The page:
Keeping your health in check can oftentimes be an overwhelming and frustrating undertaking. Most times, it will involve managing your medical bills, keeping up with various doctor appointments and follow up visits, tests and treatments, looking for affordable health facilities, sourcing for specialists and filing health insurance claims.

Still, keeping your health in check is a continuous process that will save you time, money and stress in the long run.

Ensure your insurance lasts you throughout the year

Lucy Ndegwa from Myers Group Limited, a company that offers insurance advisory services, says people with medical insurance need to keep track of their expenditure to ensure their benefits last them the entire year.

“Medical insurance is usually an annual cover and it needs to last you the entire 12 months. So, it is important that every time you use it, you note down how much you have spent. For example, if you have an out-patient cover of KSh 50,000 or KSh 100,000, ensure it lasts you through the entire year,” she says.

Keep the premiums low

Lucy also says alongside tracking how much you are spending, it’s also important to use the medical cover only when necessary because at renewal, medical insurance companies look at how you’ve utilized the cover to decide on whether to increase your premiums or keep them at the same rate.

“I find that the people who are keen on utilization, unfortunately, are those who are paying from their pocket, and I guess it is because it pinches harder. On the other hand, individuals who worked for corporates and had a fantastic medical cover, but are no longer working, have a hard time when they have to pay for their medical costs. It’s because it hits home that it’s not a cheap benefit. So, keeping track is important because it’s also one of the ways of managing your finances,” she says.

Ensure you only pay what you owe

Another reason why people should keep track of their medical expenditure is to ensure that they are only charged for services they have received, and not more.

Pay attention to what you have been billed and if in doubt, ask questions before signing.

Lucy recommends that for every doctor’s visit, one should keep safely the receipts/invoices or any medical documents issued at the hospital for future reference.

Some of the important paperwork to keep includes:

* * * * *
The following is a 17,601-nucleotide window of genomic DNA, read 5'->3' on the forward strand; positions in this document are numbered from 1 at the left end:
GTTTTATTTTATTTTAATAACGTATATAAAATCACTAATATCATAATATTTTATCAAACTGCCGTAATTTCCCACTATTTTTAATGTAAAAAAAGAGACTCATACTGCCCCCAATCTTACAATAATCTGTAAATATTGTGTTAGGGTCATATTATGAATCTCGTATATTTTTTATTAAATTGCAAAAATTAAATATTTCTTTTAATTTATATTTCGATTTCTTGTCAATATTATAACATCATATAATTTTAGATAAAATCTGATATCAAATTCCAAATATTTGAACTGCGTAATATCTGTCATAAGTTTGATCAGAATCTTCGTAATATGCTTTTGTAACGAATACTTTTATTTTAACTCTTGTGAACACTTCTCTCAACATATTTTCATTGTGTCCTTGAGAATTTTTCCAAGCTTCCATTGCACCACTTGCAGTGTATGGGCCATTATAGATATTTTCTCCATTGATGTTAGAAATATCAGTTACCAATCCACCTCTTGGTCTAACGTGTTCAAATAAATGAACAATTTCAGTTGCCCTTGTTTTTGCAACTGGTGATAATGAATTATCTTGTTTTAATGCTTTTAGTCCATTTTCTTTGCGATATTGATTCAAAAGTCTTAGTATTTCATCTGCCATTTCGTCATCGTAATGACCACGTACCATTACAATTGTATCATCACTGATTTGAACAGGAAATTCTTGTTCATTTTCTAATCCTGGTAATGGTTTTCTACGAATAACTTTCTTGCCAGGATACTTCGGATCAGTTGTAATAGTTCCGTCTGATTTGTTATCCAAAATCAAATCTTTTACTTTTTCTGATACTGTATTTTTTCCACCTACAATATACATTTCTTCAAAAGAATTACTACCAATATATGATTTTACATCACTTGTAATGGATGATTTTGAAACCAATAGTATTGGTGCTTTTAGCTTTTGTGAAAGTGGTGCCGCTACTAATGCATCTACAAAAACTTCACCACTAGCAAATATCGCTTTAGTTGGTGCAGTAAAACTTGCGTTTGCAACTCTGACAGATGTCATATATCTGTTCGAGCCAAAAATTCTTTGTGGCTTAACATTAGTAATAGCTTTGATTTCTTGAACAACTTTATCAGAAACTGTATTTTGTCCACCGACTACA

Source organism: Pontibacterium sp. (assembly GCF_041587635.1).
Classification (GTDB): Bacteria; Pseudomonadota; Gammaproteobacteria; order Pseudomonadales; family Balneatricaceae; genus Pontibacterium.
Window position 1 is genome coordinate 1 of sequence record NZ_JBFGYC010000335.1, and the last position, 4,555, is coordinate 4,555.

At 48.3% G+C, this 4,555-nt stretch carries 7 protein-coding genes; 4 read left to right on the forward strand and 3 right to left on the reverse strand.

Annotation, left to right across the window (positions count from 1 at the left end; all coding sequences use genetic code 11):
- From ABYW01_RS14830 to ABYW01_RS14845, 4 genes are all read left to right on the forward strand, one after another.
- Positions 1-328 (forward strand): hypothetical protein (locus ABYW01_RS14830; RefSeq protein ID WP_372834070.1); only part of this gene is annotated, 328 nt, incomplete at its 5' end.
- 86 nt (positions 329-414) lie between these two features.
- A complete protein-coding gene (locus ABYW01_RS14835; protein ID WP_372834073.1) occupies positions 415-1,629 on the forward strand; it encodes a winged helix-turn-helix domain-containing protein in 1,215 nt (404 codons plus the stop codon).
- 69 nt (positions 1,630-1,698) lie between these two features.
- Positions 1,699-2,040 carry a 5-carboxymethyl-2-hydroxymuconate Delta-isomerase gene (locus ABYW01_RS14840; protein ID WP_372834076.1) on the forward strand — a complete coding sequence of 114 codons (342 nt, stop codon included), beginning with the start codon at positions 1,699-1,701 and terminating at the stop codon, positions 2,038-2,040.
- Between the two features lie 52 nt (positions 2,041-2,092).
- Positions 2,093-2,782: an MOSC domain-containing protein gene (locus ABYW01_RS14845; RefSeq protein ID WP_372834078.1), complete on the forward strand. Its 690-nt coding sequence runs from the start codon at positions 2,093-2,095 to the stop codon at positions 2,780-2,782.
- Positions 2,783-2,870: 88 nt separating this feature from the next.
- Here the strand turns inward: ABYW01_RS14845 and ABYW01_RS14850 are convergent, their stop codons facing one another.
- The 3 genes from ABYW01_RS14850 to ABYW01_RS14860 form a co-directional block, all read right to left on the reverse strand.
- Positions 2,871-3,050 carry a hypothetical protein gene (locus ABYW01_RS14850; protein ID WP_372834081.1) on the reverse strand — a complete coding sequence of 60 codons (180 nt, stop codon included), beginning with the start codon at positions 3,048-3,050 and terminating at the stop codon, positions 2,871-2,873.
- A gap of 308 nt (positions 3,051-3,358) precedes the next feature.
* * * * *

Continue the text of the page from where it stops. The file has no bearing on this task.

• Details of lab tests and any other procedures carried out during visits.
  • Prescriptions and the prescribing doctor.
  • Invoices from the doctor’s office or healthcare care provider or labs.
  • Claims filed by your doctor or yourself.
  • Co-pay receipts.
  • Reimbursements from your medical insurer.

Fortunately, there are digital methods to keep all this paperwork organized and safe such as BeWell, and the AAR mobile app, which are online platforms which keeps users’ health insurance records in one place.

M-TIBA is also another platform which helps people to keep track of their medical spending. M-Tiba is an end-to-end platform where users can access affordable healthcare via mobile phone. The platform allows one to save medical funds on the M-Tiba wallet (for the uninsured) and provides access to over 3,000 healthcare facilities which include specialists.

Avoid paying for tests/treatments already done

The platform, which has an App or USSD code *253#, keeps a patient’s treatment history and is therefore instrumental in referral cases.

“When you go for referral, you can show and explain to your doctor the treatments you’ve received. It therefore means that you don’t have to repeat some of the tests and procedures you’ve done in the past,” says Moses Kuria, the Managing Director of CarePay Limited, the technology company behind the M-Tiba platform.

Plan better and have access to healthcare facilities near you

Kuria says M-Tiba empowers its users by giving them control of their healthcare spending through their mobile phones. On the App, they can initiate treatment and track their expenditure transparently and efficiently.

Tracking usage of medical funds, Kuria says, also helps one to plan ahead.

“Illnesses are not planned. When you’re unwell, you need to already know, ‘do I have enough to go to the hospital? What am I entitled to?’, so that you are not shocked when you arrive at the hospital or at the clinic and you’re told ‘sorry, you’re not entitled to get this treatment or this procedure’. M-Tiba also enables you to know facilities that are near, what time they open and you can call in advance,” he says.

M-Tiba was borne out of the need to increase quality, affordable healthcare and to drive health inclusion by using technology.

According to Kuria, two out of every five Kenyans cannot afford to access healthcare, and therefore don’t go to hospital because of lack of money.

Most times, it is poor mothers and young children who are vulnerable, and have to pay out-of-pocket which creates a financial strain on families.